Slightly bolstered by inebriated exhilaration, a few of us decided to go for karaoke after dinner. I typically do not fancy karaoke since I sing like Miss Kermit, but I readily agreed since I enjoy the company of the other three colleagues and I have often heard that the well-loved colleague (WL colleague) sings incredibly well.

It was true. In general, Chinese are subtle creatures (perhaps not when doing business), so when they say the WL colleague sings incredibly well, he sings like Leslie Chung. The amazing thing is of course he is an extremely down-to-earth man. He is hardworking, quietly knowledgeable and produces good work. His wife and teenage son are in the north, so he has been hoping to go back for the past two years. The few times I have walked to the subway station with him and another colleague after work, I have always been amused by the northern idioms and anecdotes he cites.

I also re-discovered Chinese songs in the 3 hours we were singing. I was reminded once again of how much I enjoy them and why in spite of that, I never play Chinese songs at home: they are so subtly expressive that they strike you at the deepest.

I therefore reaffirmed a personal observation I have always harboured - the Chinese language is able to encapsulate much more in one single syllable compared to English. It is perfectly normal, actually even poetic, to sing in Chinese, "If you walk under the spring rain of Taipei | Hong Kong will also rain | The mood of the walls is getting mouldy waiting for you"*, but to sing about getting mouldy sounds quite strange and banal in English indeed.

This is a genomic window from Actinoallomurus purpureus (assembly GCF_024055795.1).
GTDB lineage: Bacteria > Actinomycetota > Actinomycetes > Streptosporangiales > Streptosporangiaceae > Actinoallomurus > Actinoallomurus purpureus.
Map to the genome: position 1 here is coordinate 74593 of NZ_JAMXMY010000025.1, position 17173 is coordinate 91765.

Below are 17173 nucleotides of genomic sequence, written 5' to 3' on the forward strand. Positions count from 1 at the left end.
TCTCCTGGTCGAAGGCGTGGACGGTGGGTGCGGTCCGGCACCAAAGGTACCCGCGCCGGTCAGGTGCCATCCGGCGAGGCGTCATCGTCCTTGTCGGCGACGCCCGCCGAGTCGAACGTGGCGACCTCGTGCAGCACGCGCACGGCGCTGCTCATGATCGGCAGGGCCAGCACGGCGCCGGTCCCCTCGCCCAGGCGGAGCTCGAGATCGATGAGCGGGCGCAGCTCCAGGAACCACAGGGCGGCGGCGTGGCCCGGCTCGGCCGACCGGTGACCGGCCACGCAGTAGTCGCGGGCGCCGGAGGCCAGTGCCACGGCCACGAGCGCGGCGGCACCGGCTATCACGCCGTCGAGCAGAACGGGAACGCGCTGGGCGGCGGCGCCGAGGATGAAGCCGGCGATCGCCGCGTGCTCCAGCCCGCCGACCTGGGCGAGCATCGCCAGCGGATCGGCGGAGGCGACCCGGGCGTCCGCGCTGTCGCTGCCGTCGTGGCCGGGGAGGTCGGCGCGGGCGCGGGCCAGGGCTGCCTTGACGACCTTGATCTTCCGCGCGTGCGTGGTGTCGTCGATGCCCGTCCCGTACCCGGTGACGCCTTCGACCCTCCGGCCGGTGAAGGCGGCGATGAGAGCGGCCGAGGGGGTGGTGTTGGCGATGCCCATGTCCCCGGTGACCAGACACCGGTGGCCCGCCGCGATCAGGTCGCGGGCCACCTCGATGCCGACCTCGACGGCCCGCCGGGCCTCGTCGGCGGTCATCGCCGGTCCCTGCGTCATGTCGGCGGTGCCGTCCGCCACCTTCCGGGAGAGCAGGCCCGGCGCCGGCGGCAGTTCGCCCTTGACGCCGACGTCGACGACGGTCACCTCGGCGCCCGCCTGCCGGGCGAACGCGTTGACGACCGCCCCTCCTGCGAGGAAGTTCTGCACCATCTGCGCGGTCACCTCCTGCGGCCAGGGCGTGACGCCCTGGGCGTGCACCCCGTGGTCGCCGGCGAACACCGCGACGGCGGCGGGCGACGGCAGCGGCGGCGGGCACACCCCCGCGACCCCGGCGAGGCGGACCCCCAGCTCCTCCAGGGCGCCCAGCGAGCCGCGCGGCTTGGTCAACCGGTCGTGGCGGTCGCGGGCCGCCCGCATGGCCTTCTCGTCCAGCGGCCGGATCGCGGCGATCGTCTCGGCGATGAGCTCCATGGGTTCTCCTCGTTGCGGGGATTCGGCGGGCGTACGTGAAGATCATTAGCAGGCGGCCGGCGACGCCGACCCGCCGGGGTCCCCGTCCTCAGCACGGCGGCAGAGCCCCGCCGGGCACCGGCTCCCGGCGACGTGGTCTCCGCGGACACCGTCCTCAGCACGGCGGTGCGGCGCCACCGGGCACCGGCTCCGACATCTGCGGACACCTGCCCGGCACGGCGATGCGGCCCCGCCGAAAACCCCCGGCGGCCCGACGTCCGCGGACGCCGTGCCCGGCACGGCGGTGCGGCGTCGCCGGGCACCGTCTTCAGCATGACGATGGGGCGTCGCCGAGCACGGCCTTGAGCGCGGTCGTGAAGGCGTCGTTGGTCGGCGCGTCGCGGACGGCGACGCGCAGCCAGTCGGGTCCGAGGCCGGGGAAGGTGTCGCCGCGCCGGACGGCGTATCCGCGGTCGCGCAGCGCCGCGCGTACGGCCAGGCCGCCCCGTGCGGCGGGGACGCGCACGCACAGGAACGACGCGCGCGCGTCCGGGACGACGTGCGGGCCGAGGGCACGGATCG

After a particularly involved song (Anita Mui's 《女人花》) at the end of three hours, you could see that everyone was thinking about it. Everyone alluded to how it reflected Anita's life, but no one said anything about their own.

The Chinese poignancy hung in the air, but it was one that was not to be pierced.

* Karen Mok's 《双城故事》:"...当你走过下梅雨的台北|香港也会|就连墙壁也为你心情发霉..."

06 October 2007







03 October 2007




29 September 2007

Singapore according to talljoanne

Since I have been getting quite a number of requests for talljoanne tips on Singapore, I thought I'll complie and organize a sticky post from the emails I've been sending. Should be perfect for those of you visiting Singapore for the first or second time! [Updated: Oct 2009]